Farm Bureau Attacks Federal Water-Protection Law

A large coalition of fishing groups and environmentalists moved to intervene in a lawsuit filed recently by two landowners in Mendocino County and several units of the Farm Bureau.


Joseph Brecher, Earthjustice, 510-496-0600

A large coalition of fishing groups and environmentalists has moved to intervene in a lawsuit filed recently by two landowners in Mendocino County and several units of the Farm Bureau. The purpose of the suit, according to intervenors, is to destroy a vital part of the nation’s effort to protect and restore streams nationwide from the ravages of pollution from a wide variety of sources.

At issue are regulations under the federal Clean Water Act that aim to clean up the nation’s waterways by calculating how much of all kinds of pollution various waterbodies can tolerate, then adjusting all polluting activities in the area to keep them under a total overall limit. The limits are called TMDLs, or “total maximum daily loads.”

The Farm Bureau, for its part, argues that logging and other “nonpoint” sources of pollution, such as agriculture, should be exempt because Congress never intended to regulate them.

“The Bureau’s position, to put it charitably, is ridiculous,” said Joe Brecher, an Earthjustice Legal Defense Fund attorney who represents the groups seeking to intervene in the case. “Does a coho salmon care whether it’s being poisoned by silt from a clearcut or effluent from a pulp mill? The Clean Water Act is not meant to give special treatment to special interests. Everyone responsible for polluting streams must pull together if we are going to save our native fish.”

The suit targets the first TMDL regulations in California, issued to regulate surface-disturbing activities in the watershed of the Garcia River, which enters the Pacific Ocean near Point Arena in Northern California.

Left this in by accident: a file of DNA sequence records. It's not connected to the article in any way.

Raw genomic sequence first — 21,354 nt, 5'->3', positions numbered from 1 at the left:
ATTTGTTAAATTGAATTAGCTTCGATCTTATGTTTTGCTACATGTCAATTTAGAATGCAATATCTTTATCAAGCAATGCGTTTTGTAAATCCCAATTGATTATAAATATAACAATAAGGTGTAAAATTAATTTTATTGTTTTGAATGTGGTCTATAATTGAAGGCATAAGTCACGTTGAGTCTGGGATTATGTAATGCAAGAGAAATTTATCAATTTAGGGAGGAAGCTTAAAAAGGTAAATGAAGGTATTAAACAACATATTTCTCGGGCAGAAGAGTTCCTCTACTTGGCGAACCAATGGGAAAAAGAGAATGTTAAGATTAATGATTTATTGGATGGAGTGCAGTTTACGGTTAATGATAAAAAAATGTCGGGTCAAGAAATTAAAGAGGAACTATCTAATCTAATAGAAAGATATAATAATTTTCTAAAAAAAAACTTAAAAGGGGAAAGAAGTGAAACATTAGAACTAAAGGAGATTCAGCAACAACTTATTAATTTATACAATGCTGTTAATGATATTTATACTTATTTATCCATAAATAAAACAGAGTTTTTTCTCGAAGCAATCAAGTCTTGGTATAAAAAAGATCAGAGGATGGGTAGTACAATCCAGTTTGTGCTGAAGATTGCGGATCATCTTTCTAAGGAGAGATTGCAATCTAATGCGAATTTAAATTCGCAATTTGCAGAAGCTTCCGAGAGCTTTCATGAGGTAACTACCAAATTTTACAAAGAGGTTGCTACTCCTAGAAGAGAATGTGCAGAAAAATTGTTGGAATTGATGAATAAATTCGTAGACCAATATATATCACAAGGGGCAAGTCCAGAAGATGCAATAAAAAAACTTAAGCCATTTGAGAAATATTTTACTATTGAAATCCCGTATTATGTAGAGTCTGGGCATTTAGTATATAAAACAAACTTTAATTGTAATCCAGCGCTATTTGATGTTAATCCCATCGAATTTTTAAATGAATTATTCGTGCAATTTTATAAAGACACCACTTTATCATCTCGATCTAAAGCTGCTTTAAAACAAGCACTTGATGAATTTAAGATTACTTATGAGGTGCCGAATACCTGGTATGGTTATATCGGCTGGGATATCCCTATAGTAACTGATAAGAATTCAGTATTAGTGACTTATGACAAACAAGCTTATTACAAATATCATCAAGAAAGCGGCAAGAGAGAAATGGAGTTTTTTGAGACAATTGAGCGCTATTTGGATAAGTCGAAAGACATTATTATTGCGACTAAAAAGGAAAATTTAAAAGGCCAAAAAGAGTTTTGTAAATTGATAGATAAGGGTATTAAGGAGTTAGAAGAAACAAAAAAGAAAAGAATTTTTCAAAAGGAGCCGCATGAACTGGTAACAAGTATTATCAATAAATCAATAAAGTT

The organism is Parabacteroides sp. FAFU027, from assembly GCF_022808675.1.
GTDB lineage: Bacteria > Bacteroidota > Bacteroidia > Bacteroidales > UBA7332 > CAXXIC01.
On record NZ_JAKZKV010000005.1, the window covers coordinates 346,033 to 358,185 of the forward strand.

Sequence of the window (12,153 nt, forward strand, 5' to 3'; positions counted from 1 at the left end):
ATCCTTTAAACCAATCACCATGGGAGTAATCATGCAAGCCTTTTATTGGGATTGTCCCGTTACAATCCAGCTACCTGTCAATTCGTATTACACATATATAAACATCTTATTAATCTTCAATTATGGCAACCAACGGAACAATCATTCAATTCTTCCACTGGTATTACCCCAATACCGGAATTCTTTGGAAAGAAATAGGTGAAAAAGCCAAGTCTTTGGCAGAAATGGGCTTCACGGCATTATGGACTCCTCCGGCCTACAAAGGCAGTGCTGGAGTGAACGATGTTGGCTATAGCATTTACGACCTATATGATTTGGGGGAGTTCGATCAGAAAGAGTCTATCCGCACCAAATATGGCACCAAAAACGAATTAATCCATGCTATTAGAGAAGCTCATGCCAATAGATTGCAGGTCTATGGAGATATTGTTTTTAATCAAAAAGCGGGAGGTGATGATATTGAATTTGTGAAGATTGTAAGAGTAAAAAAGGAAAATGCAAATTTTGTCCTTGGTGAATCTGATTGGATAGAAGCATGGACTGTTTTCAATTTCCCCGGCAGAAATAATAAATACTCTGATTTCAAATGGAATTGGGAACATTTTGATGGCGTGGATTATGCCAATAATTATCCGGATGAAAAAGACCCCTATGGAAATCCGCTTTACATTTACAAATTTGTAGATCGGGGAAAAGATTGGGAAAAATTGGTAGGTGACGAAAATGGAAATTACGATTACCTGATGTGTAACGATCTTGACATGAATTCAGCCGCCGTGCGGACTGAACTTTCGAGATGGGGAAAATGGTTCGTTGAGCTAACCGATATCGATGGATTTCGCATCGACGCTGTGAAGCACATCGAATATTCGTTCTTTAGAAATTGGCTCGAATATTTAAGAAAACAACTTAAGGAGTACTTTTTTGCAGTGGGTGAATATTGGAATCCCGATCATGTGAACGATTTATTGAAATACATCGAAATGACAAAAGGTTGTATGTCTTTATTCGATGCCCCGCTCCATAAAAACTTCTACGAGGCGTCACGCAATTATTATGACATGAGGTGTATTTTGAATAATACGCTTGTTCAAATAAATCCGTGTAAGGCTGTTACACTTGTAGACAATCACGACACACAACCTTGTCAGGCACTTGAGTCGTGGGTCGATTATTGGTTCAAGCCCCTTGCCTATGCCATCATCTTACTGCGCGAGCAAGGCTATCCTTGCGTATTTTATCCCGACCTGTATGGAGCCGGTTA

“The absurdity of the Farm Bureau’s position is illustrated perfectly in the present situation,” Brecher said. “Logging and its associated roadbuilding are just about the only activities that have damaged the Garcia, causing so much damage that the salmon and steelhead are almost gone. If we don’t regulate logging, we can write off the fishery, it’s that simple.”

The lawsuit (Pronsolino et al. V. Marcus et al. C 99-1828) was filed April 12, 1999, in the U.S. District Court for the Northern District of California and assigned to Judge Fern Smith. The plaintiffs ask the court to eliminate all regulations concerning nonpoint sources of pollution in the watershed of the Garcia River and to make a blanket finding that the Clean Water Act does not cover nonpoint sources in the TMDL process. A hearing on the motion to intervene is scheduled for June 25.

Organizations seeking to intervene in the case are the Pacific Coast Federation of Fishermen’s Associations, Golden Gate Fishermen’s Association, Sierra Club, EPIC, Coast Action Group, Friends of the Garcia, California Trout, Klamath Forest Alliance, Mendocino Environmental Center, Willits Environmental Center, California Wilderness Coalition, Friends of the Navarro River, South Fork Mountain Defense Committee, Northcoast Environmental Center, and San Francisco BayKeeper.

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